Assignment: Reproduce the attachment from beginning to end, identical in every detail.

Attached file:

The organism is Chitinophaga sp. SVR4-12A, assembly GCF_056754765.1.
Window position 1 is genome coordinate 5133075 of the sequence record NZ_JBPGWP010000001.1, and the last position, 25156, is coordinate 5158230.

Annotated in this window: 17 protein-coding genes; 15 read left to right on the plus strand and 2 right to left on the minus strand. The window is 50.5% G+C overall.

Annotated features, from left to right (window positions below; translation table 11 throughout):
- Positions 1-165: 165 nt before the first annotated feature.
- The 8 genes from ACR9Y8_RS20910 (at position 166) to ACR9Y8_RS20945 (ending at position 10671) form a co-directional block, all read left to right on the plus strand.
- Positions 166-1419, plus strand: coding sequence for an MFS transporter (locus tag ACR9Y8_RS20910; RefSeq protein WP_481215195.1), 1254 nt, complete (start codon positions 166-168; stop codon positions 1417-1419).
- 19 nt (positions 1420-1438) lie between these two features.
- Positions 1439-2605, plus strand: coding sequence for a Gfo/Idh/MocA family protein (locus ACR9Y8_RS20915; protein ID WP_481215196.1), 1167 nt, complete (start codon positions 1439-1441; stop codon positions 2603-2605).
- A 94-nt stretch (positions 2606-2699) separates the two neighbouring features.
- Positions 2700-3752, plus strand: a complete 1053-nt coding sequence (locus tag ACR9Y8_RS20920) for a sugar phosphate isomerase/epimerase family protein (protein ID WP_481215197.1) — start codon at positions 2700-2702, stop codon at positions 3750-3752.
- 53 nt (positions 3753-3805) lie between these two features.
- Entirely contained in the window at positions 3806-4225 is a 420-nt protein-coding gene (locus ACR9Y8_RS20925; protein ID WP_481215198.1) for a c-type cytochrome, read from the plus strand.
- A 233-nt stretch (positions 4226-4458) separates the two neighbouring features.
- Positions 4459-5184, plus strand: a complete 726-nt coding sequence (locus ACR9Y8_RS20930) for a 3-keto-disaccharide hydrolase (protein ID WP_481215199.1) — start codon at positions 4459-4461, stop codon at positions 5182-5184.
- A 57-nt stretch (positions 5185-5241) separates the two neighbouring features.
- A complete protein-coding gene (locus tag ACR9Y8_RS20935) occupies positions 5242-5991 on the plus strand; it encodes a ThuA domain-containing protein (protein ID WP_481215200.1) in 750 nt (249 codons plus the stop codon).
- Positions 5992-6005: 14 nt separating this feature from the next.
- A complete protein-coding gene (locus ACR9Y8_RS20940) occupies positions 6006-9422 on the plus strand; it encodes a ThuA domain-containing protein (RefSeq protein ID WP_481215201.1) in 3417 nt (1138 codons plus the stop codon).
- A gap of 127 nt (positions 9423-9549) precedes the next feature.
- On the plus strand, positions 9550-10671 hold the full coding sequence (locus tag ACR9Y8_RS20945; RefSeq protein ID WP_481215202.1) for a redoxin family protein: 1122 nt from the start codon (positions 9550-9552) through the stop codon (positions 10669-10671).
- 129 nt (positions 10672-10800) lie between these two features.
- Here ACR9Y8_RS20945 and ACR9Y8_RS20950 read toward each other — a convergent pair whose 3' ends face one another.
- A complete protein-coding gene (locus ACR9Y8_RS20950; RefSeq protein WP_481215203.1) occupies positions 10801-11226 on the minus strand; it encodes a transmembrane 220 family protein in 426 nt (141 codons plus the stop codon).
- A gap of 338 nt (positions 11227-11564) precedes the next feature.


The organism is Chitinophaga sp. SVR4-12A, assembly GCF_056754765.1.
Window position 1 is genome coordinate 5133075 of the sequence record NZ_JBPGWP010000001.1, and the last position, 25156, is coordinate 5158230.

Annotated in this window: 17 protein-coding genes; 15 read left to right on the plus strand and 2 right to left on the minus strand. The window is 50.5% G+C overall.

Annotated features, from left to right (window positions below; translation table 11 throughout):
- Positions 1-165: 165 nt before the first annotated feature.
- The 8 genes from ACR9Y8_RS20910 (at position 166) to ACR9Y8_RS20945 (ending at position 10671) form a co-directional block, all read left to right on the plus strand.
- Positions 166-1419, plus strand: coding sequence for an MFS transporter (locus tag ACR9Y8_RS20910; RefSeq protein WP_481215195.1), 1254 nt, complete (start codon positions 166-168; stop codon positions 1417-1419).
- 19 nt (positions 1420-1438) lie between these two features.
- Positions 1439-2605, plus strand: coding sequence for a Gfo/Idh/MocA family protein (locus ACR9Y8_RS20915; protein ID WP_481215196.1), 1167 nt, complete (start codon positions 1439-1441; stop codon positions 2603-2605).
- A 94-nt stretch (positions 2606-2699) separates the two neighbouring features.
- Positions 2700-3752, plus strand: a complete 1053-nt coding sequence (locus tag ACR9Y8_RS20920) for a sugar phosphate isomerase/epimerase family protein (protein ID WP_481215197.1) — start codon at positions 2700-2702, stop codon at positions 3750-3752.
- 53 nt (positions 3753-3805) lie between these two features.
- Entirely contained in the window at positions 3806-4225 is a 420-nt protein-coding gene (locus ACR9Y8_RS20925; protein ID WP_481215198.1) for a c-type cytochrome, read from the plus strand.
- A 233-nt stretch (positions 4226-4458) separates the two neighbouring features.
- Positions 4459-5184, plus strand: a complete 726-nt coding sequence (locus ACR9Y8_RS20930) for a 3-keto-disaccharide hydrolase (protein ID WP_481215199.1) — start codon at positions 4459-4461, stop codon at positions 5182-5184.
- A 57-nt stretch (positions 5185-5241) separates the two neighbouring features.
- A complete protein-coding gene (locus tag ACR9Y8_RS20935) occupies positions 5242-5991 on the plus strand; it encodes a ThuA domain-containing protein (protein ID WP_481215200.1) in 750 nt (249 codons plus the stop codon).
- Positions 5992-6005: 14 nt separating this feature from the next.
- A complete protein-coding gene (locus ACR9Y8_RS20940) occupies positions 6006-9422 on the plus strand; it encodes a ThuA domain-containing protein (RefSeq protein ID WP_481215201.1) in 3417 nt (1138 codons plus the stop codon).
- A gap of 127 nt (positions 9423-9549) precedes the next feature.
- On the plus strand, positions 9550-10671 hold the full coding sequence (locus tag ACR9Y8_RS20945; RefSeq protein ID WP_481215202.1) for a redoxin family protein: 1122 nt from the start codon (positions 9550-9552) through the stop codon (positions 10669-10671).
- 129 nt (positions 10672-10800) lie between these two features.
- Here ACR9Y8_RS20945 and ACR9Y8_RS20950 read toward each other — a convergent pair whose 3' ends face one another.
- A complete protein-coding gene (locus ACR9Y8_RS20950; RefSeq protein WP_481215203.1) occupies positions 10801-11226 on the minus strand; it encodes a transmembrane 220 family protein in 426 nt (141 codons plus the stop codon).
- A gap of 338 nt (positions 11227-11564) precedes the next feature.